The Israeli-born, Brussels-based artist Shelly Nadashi trained at The School of Visual Theatre in Jerusalem before attending the Glasgow School of Art, and she consistently mixes this training to significant ends which, to date, have resulted in a number of notable live performances. Her solo show at Transmission Gallery, ‘Text Me Faster Dance Company’, was part-theatre, part-museum of anthropology, bringing together films of puppet shows and the props used in them to develop an ambiguous and personal lexicon.
Nadashi’s work regularly centres on the social contexts of performance, and at Transmission she pushed this further, calling into question the malleable nature of documentation and methods of presentation adopted when addressing durational work within the gallery. The exhibition was neither a performance nor a collection of objects, but an ambiguous territory which alluded to both. The cipher of props and structures was most easily decoded in a series of three small overlapping projections that played on a loop in a corner of the space, each capturing different acts from a puppet show – a character handling an ornate glass light fitting, two puppets violently clashing heads. Intercut with this footage were close-up shots of three men playing hackneyed tunes on recorders. In a show that was often concerned with the artist’s relationship with her tools, Nadashi was surprisingly absent – dressed in black for the puppet shows, filmed from the neck down and intimated by a black and white blown-up photocopied self-portrait (only visible from the street or through a porthole cut in the gallery wall).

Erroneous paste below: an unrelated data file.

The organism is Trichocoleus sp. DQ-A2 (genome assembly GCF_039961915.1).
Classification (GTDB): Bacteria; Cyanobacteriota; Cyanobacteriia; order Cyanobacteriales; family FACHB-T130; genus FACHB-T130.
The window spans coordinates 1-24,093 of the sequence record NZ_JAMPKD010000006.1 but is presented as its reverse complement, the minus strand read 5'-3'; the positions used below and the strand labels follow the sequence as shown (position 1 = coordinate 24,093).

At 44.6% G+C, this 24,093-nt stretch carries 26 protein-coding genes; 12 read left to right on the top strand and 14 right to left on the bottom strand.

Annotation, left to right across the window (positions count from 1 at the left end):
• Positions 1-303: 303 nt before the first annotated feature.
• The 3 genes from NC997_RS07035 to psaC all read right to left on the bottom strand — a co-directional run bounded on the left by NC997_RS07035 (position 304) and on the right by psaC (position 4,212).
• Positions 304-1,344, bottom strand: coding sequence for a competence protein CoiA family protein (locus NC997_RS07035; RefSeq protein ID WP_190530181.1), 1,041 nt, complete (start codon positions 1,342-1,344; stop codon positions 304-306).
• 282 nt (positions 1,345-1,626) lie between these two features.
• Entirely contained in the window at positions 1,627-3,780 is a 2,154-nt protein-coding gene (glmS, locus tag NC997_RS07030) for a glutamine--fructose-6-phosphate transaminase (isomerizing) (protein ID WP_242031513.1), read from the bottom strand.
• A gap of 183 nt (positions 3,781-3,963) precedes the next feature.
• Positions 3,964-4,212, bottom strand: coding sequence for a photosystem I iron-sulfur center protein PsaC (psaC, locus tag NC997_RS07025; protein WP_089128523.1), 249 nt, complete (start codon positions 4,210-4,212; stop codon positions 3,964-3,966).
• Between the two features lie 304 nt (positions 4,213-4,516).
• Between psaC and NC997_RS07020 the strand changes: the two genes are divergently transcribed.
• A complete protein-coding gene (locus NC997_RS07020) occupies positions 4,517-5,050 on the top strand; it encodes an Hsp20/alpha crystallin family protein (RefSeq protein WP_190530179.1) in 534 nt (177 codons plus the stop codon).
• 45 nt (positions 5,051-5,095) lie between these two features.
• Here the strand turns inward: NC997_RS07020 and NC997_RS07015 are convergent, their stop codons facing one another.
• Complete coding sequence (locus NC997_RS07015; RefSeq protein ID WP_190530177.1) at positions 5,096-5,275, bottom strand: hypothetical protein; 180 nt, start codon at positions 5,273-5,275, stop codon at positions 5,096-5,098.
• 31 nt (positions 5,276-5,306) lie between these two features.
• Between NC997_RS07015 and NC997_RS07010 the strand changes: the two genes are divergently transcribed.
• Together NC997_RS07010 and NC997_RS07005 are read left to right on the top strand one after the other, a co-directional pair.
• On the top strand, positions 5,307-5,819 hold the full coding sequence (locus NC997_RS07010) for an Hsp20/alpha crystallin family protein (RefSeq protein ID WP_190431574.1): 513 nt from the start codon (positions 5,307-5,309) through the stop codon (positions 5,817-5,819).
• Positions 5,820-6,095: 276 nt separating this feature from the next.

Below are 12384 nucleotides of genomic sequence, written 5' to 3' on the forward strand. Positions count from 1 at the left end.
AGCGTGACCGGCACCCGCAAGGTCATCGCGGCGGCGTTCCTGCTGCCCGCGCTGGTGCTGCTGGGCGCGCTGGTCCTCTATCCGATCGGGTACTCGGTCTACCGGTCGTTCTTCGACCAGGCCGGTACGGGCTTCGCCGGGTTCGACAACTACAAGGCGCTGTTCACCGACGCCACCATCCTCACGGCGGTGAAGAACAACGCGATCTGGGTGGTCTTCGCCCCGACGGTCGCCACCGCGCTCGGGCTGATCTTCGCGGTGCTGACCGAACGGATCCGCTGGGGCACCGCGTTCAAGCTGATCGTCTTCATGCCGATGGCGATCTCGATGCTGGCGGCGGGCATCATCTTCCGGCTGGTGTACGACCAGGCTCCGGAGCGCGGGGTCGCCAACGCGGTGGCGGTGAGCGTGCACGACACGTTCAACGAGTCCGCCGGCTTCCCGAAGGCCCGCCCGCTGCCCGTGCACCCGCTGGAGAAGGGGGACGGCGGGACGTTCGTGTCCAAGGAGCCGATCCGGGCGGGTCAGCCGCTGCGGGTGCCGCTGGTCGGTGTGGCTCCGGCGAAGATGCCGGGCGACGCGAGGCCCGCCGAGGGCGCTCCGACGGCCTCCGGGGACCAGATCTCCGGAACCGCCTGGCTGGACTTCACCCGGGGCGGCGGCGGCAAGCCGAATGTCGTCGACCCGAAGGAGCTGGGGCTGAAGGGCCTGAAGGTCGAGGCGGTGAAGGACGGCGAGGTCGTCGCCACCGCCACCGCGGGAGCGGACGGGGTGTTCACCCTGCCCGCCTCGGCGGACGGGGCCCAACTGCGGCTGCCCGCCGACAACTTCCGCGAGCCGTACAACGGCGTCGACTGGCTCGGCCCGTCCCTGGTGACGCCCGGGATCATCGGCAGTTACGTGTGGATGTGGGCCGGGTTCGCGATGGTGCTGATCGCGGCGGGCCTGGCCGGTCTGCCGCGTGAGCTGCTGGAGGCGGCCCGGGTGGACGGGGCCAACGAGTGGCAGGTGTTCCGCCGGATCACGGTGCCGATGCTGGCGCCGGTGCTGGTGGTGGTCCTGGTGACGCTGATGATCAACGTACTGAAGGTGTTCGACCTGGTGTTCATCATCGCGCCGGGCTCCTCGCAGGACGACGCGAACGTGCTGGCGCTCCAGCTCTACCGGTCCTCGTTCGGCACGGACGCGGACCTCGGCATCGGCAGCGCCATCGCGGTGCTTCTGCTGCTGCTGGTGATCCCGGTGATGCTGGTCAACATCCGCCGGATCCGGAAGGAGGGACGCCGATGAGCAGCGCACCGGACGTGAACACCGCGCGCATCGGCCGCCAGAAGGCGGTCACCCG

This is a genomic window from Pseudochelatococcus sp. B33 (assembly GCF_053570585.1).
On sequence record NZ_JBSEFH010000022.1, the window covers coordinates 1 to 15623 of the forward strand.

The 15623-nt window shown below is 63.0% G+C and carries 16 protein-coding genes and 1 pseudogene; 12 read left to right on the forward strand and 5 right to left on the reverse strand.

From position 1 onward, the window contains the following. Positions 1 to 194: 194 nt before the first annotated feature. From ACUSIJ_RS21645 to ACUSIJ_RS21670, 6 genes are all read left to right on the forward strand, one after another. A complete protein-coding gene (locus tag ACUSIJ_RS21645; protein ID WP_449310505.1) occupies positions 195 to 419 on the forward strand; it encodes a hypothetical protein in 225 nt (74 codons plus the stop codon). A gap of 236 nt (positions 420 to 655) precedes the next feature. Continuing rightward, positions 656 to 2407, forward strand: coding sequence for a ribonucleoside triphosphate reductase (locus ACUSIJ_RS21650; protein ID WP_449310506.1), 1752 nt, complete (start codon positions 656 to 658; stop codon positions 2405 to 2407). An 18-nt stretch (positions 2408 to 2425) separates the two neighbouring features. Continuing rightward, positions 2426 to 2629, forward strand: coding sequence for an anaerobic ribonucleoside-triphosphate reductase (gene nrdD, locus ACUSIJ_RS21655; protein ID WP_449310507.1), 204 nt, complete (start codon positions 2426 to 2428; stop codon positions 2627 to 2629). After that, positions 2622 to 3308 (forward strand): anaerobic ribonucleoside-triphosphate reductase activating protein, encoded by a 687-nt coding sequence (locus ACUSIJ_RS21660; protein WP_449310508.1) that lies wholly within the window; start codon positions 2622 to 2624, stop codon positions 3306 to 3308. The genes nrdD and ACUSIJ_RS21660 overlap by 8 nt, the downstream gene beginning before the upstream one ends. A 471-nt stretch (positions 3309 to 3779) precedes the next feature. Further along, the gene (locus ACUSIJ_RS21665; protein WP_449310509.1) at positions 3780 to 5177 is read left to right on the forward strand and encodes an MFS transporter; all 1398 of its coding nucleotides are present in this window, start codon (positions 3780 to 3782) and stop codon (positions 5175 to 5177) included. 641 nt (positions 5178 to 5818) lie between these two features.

The props used in the puppet skits were also displayed on three large wooden frames that stood in the centre of the gallery like surrogate plinths; their upper portions doubled as shelves on which the puppets and other artefacts sat. With sculptural undertones, the structures elevated the significance of these childish forms, positioning them just above shoulder height and out of reach. The objects’ tactile, toy-like appearance intimated that they could be handled, and simultaneously denied this contact with their contextual switch to art objects. All the while a metronome ticked, giving the viewer a constant rhythm to which they could situate themselves within the scenario; aiding the suggestion that the viewer could initiate a role within the workshop-like environment.
Positioning the viewer at the centre of this dialogue, Nadashi provoked comparison between the displayed props and the three projections, with each asset holding proportional significance to the next. Neither would be successful without the other, but in combination they successfully unravelled the links between object and objecthood, material and form, and the significance each holds with the viewer. Therefore, her decision to bracket everything with one title, ‘Text Me Faster Dance Company’, was wise, as her relationship to puppetry and performance is complex, and expounding this dynamic seems superfluous when the work invests so heavily in the viewer’s inclusion.
Reading the exhibition as a whole, however, was challenging, as its constituent parts demanded thorough and often contradictory readings. This open narrative offered the viewer an entry-point into the artist’s practice, that effectively articulated the processes of production involved when negotiating performance within an artistic context. Becoming a player in Nadashi’s world exposes the limiting parameters of social and contextual norms; ridiculing them for their absurdity, she asserts her unique role as a mediator between the fiction performance facilitates and the reality in which the audience is positioned.